It’s really interesting to see how the Pokémon Go phenomenon has become a worldwide hit, with obvious potential in the travel marketing and tourism sphere. Many destinations were quick to embrace it, writing blog posts about 10 Pokémon Go activities to discover Montréal with the family, Best Places for Pokémon Go in Anaheim, Pokémon Go in Portland, or even the San Diego Guide to Pokémon Go – Catch Them All! Some attractions, like museums or specialty retail stores, various restaurants, festival and events have also jumped onboard seeking to ride the wave of this popular and widespread new mobile application mixing virtual with real-life gaming.
— Museum of Modern Art (@MuseumModernArt) July 13, 2016
Now I can just imagine some of the discussions taking place in various attractions, restaurants, hotels and travel brand offices: “How can we tap into this new opportunity?” is the most probable question. Some are perhaps more adamant, with a “Can we get a PokéStop near or at our business? Or maybe lure users with some of the paid features within the game”.
To that I say: back up the truck, for a moment. The focus, as always, should not be on the shiny new toy – in this case Pokémon Go – but rather on people that make up your target audience, and how to reach them best.
Facebook, Snapchat… and now Pokémon Go
It happens all the time when a new communication tool or device springs to life. In fact, this is exactly what happened when emails became a commonly accepted way of communicating, when websites became easier to program with open-source solutions like WordPress, and more recently in the past few years with social media and mobile applications. I still hear this all the time:
- We gotta have a mobile application, because customers are mobile now and our competition has a mobile app. (Sure, but are YOUR customers mobile and if so, do they prefer mobile browsing versus mobile apps? Is your website even mobile optimized to begin with?)
- We want to invest on Google AdWords campaigns because we are in a very competitive environment. (Sure, but before you invest in some search engine marketing, how about a little bit of search engine optimization, ensuring content is relevant and can be found, with proper coding and texts in meta descriptions, titles and image captions?)
- We wish to spend more on Facebook Ads, since apparently they work and cost less than AdWords or other online tactics. (Sure, Facebook Ads work alright. But what exactly is the role of your Facebook page in your online strategy? To drive traffic to your website or to generate conversation, buzz and brand awareness with a vibrant community? In the latter case, investing in more dynamic community management approach might yield better results than simply creating ads with no purpose)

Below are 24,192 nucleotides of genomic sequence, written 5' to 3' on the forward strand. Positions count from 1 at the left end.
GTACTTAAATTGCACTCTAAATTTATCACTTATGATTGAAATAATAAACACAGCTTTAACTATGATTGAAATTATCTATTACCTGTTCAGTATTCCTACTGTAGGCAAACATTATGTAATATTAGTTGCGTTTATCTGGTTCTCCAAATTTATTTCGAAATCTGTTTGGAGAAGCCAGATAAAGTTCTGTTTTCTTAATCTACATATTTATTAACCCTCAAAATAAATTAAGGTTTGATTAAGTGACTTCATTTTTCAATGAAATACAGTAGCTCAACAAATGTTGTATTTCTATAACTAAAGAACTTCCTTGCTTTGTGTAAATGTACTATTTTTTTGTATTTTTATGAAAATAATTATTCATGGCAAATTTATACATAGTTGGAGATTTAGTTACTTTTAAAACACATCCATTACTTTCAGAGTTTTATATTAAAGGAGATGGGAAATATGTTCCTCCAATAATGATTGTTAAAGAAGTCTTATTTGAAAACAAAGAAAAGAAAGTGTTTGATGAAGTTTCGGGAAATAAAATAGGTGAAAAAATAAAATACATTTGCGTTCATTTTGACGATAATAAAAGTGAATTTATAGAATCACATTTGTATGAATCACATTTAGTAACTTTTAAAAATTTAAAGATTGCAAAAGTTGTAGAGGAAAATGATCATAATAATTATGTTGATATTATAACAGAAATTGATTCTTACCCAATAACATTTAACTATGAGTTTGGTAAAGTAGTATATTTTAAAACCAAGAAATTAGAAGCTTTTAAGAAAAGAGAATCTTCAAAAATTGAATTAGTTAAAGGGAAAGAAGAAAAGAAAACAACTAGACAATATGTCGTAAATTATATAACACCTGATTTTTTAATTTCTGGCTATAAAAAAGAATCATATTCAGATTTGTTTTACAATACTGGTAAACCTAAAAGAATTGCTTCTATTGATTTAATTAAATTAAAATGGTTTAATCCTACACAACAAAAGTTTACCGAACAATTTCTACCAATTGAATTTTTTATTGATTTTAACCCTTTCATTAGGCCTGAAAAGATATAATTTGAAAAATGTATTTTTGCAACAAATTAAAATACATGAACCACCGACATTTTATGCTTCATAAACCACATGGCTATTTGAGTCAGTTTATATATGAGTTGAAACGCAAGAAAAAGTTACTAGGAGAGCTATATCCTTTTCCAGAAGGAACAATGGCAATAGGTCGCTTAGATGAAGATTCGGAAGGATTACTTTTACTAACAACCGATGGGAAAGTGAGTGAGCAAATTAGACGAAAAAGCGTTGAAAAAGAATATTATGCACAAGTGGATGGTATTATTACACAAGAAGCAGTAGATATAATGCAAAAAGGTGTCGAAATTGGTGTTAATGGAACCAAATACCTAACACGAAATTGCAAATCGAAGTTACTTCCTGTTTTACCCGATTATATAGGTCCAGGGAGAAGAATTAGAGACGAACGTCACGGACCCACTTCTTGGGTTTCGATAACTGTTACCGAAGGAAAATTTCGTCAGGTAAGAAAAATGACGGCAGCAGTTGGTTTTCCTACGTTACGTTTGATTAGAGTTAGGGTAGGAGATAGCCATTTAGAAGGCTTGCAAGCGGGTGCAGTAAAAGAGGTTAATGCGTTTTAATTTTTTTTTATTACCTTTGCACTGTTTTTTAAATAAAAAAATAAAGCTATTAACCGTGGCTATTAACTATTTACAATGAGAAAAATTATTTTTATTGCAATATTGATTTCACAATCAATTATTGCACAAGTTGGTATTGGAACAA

- Everyone is talking about Snapchat and how we should be using it to connect with Millenials. How can we put a strategy in place to be effective on this platform? (Indeed, Snapchat is still very strong with Millenials, with 70% of its user base aged under 30 years old. But this is changing as adoption is becoming widespread and more and more parents – and marketers – are joining. But are Millenials part of your target audience? If so, are you already reaching them effectively, responding to questions or comments on your other social media like Facebook and Twitter, and answering reviews on TripAdvisor, Yelp or Gogobot?)
In other words, we keep going after the new trending technology or platform in the hopes that it will help our business generate more traffic and sales, create buzz and set us apart from the competition. But we often forget the basics. A classic case of the Shiny New Toy Syndrome (or SNTS). You know what SNTS is, right? You know, when a kid receives a new toy, it’s all the glory and he or she will want to play with it day and night, call friends to play with it and so on. Give it a week or two, the novelty wears off and eventually the toy loses its appeal and falls into oblivion.
Unless the toy addresses a real need or desire, that is. The basics.
So the point here is to make sure that whenever a brand considers a new platform or technology, that it knows WHY it wants to be there and make use of it. And before starting any initiative, there needs to be a minimum of knowledge for how things work. Do you know how Pokémon Go actually functions and how to get a PokéStop for your business (you can’t, for now at least)? Have you downloaded Snapchat and tried it out with friends and colleagues to get a sense of how conversations take place here versus Instagram, Facebook or Whatsapp?
In essence, it boils down to the basics of all marketing initiatives, including online and mobile:
- Have a strategy in place, with clear objectives to reach and key performance indicators
- Identify target audiences, and then where there are most likely to be reached
- Prioritize online tactics, according to resources, both human and financial. You can’t be effective on every platform with limited resources.
I wrote the following post three years ago but I believe it still rings true today: The Holy Trinity of Digital Travel Marketing. Once you have that trinity covered well, then sure, go ahead and do some trial and error with new mobile apps and solutions. Just don’t do it the other way around. That would be a clear case of SNTS in action… 😉